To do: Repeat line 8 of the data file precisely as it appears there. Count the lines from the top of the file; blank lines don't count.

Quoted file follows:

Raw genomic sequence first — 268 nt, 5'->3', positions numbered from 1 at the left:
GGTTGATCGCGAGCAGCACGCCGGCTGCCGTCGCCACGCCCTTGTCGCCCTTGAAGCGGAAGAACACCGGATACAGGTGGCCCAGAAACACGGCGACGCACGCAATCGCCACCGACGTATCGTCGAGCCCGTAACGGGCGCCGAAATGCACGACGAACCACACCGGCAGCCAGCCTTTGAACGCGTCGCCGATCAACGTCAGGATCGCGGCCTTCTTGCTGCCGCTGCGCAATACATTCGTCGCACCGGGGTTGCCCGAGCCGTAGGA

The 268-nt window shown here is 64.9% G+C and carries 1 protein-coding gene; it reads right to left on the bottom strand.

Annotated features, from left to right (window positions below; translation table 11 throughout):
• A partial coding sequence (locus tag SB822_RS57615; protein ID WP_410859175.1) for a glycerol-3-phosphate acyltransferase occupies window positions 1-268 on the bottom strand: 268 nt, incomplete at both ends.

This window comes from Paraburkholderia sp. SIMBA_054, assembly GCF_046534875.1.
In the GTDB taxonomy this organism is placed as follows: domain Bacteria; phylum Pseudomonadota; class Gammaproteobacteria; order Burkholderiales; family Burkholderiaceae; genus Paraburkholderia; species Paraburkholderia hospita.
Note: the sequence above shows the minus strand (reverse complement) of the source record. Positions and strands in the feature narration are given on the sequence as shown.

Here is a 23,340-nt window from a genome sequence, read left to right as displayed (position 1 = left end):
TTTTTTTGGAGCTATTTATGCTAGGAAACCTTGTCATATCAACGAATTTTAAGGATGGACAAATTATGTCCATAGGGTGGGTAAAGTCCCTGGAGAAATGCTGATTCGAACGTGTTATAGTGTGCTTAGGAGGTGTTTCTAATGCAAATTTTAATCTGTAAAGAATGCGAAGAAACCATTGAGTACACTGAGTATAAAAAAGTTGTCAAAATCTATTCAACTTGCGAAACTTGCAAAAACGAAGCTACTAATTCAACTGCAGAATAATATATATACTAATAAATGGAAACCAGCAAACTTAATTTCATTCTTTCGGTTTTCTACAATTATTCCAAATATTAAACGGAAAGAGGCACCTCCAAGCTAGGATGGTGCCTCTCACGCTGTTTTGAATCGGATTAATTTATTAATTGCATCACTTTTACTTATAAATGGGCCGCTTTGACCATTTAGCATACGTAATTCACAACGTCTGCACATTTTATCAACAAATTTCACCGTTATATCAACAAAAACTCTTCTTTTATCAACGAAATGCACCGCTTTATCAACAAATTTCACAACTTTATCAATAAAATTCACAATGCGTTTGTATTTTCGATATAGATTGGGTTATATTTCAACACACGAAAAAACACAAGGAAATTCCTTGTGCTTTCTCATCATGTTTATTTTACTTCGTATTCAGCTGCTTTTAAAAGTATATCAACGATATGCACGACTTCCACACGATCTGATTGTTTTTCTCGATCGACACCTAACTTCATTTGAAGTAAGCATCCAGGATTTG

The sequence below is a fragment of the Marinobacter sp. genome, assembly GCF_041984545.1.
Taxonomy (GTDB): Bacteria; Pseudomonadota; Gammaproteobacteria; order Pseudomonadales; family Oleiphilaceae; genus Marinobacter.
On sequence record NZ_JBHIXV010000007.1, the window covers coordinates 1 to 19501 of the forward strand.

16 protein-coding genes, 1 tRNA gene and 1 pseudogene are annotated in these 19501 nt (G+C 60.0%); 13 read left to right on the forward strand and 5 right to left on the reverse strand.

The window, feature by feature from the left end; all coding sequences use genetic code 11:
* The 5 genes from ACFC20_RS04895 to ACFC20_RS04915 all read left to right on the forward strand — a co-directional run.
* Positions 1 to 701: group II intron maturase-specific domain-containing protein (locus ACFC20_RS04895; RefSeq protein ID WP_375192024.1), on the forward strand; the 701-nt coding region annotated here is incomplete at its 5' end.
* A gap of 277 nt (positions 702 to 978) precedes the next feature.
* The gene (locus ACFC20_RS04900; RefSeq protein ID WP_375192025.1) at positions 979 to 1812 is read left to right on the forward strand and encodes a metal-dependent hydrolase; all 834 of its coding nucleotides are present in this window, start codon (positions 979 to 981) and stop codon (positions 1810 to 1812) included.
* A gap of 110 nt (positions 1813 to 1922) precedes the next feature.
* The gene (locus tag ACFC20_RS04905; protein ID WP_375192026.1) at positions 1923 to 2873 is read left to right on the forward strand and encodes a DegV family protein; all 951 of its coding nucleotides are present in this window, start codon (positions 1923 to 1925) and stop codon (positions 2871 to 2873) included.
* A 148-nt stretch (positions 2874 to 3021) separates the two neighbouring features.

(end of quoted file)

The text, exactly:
Note: the sequence above shows the minus strand (reverse complement) of the source record. Positions and strands in the feature narration are given on the sequence as shown.